The board of Indian outsourcer Satyam Computer Services received government approval Thursday to sell a stake in the company to a strategic investor.
The investor will be chosen through an open bidding process, the government's Company Law Board said. Satyam's board told the CLB that it would need to sell a minimum 26 percent stake to attract an investor.
The government-appointed board said earlier this month that it was considering an investment in the company as an option. A number of companies have stated their interest in investing in Satyam, though some analysts say the decision may be risky as the accounts of Satyam have yet to be restated.
Satyam's financial crisis occurred after founder B. Ramalinga Raju said the company's profits had been overstated for several years. A working capital crisis ensued that the board said it is able to tide over with bank loans.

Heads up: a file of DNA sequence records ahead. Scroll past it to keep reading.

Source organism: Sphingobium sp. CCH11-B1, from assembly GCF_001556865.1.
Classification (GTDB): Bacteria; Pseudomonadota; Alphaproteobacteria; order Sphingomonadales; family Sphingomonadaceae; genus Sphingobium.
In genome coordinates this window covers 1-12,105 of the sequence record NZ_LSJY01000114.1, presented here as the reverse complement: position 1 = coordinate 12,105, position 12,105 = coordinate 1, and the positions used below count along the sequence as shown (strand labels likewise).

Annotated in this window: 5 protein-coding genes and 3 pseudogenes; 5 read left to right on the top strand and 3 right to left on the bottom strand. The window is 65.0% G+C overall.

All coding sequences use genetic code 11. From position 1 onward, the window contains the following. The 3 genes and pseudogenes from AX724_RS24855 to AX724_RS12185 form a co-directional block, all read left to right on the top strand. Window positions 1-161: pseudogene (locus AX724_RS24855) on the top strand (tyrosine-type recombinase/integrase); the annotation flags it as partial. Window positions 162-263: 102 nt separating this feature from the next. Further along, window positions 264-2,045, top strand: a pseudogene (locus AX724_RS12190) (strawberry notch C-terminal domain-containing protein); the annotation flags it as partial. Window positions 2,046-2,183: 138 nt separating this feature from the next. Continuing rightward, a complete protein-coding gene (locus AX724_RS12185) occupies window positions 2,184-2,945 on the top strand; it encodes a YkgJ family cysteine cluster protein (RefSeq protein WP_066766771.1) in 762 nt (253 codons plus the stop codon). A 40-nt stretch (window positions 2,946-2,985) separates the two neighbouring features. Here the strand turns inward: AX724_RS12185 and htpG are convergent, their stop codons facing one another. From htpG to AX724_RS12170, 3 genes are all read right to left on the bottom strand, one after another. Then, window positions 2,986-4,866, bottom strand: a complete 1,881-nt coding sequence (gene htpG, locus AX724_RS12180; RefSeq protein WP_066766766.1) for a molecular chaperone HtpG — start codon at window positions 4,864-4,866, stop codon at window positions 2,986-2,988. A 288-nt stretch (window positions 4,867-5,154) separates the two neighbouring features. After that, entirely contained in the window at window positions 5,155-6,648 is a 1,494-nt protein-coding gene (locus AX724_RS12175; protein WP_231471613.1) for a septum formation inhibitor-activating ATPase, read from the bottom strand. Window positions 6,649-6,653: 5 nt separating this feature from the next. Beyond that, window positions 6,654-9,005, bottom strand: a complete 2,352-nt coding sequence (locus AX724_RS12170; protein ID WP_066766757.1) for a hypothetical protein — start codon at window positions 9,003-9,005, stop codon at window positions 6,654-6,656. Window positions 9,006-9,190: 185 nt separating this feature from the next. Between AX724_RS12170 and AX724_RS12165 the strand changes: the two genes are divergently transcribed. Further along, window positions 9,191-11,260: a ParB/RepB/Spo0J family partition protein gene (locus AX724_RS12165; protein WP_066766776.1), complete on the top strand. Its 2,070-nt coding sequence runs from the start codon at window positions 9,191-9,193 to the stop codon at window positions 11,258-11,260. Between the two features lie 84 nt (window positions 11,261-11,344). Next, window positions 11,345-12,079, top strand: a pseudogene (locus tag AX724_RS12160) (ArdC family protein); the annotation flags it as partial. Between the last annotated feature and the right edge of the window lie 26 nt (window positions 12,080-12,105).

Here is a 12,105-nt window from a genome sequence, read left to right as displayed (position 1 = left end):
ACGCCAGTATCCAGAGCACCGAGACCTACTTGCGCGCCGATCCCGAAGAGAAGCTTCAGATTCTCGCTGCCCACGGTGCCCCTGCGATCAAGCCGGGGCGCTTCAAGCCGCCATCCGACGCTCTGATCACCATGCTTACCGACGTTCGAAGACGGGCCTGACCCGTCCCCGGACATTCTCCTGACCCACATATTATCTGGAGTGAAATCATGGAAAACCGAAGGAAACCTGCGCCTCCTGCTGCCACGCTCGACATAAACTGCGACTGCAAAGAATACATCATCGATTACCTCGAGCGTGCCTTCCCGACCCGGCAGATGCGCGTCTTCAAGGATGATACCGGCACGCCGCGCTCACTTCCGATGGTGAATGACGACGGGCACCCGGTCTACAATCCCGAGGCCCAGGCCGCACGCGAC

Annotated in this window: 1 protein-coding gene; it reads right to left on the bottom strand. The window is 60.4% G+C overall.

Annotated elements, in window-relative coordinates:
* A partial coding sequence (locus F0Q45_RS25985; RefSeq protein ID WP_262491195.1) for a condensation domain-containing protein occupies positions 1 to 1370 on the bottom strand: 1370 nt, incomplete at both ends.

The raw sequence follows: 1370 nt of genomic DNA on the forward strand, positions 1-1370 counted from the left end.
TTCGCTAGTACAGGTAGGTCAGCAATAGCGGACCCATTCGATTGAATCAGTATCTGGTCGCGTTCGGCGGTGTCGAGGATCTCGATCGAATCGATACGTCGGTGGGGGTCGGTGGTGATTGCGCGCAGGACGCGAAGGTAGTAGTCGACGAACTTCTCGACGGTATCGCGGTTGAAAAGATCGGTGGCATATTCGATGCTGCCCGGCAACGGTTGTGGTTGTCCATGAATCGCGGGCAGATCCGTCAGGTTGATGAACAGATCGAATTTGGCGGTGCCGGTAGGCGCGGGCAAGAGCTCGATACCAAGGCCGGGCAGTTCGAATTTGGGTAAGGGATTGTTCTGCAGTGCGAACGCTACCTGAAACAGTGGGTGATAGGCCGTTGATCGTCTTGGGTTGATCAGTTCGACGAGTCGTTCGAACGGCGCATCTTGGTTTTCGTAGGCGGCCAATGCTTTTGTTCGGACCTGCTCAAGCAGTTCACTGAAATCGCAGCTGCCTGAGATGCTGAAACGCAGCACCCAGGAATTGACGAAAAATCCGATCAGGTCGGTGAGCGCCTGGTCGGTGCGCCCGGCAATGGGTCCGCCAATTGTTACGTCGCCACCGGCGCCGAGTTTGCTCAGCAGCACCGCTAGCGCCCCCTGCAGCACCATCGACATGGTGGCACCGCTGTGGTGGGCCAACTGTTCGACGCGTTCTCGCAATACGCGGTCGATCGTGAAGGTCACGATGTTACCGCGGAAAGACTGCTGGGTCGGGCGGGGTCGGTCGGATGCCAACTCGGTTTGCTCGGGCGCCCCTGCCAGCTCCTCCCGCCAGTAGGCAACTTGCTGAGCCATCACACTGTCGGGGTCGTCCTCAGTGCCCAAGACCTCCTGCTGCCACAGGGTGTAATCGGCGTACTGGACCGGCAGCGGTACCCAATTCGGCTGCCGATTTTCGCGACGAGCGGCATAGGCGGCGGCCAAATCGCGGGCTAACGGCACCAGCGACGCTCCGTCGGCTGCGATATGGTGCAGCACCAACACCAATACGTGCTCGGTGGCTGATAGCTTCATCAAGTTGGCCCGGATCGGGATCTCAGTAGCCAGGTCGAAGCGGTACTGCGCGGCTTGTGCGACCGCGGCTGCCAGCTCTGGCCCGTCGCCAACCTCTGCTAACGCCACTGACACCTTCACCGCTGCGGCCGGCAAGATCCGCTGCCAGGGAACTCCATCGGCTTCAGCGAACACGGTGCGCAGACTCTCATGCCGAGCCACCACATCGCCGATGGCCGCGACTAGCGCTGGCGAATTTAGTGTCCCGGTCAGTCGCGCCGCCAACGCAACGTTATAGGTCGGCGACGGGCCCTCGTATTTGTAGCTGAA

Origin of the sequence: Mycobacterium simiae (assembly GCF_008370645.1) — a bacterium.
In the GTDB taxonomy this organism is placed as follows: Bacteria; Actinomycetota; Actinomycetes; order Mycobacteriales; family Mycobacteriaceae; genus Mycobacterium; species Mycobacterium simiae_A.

The company has started a cost-cutting drive, both to help Satyam's financial recovery and to tide over the impact of the recession on the company. Company CEO A.S. Murty in an e-mail to staff announced Thursday a number of cost-cutting measures including a freeze on capital expenditures. Earlier in the month, two senior staff resigned as part of a continuing "cost-rationalization" exercise.
The cost-cutting measures are designed to make the company look attractive to an investor, according to a source close to the situation.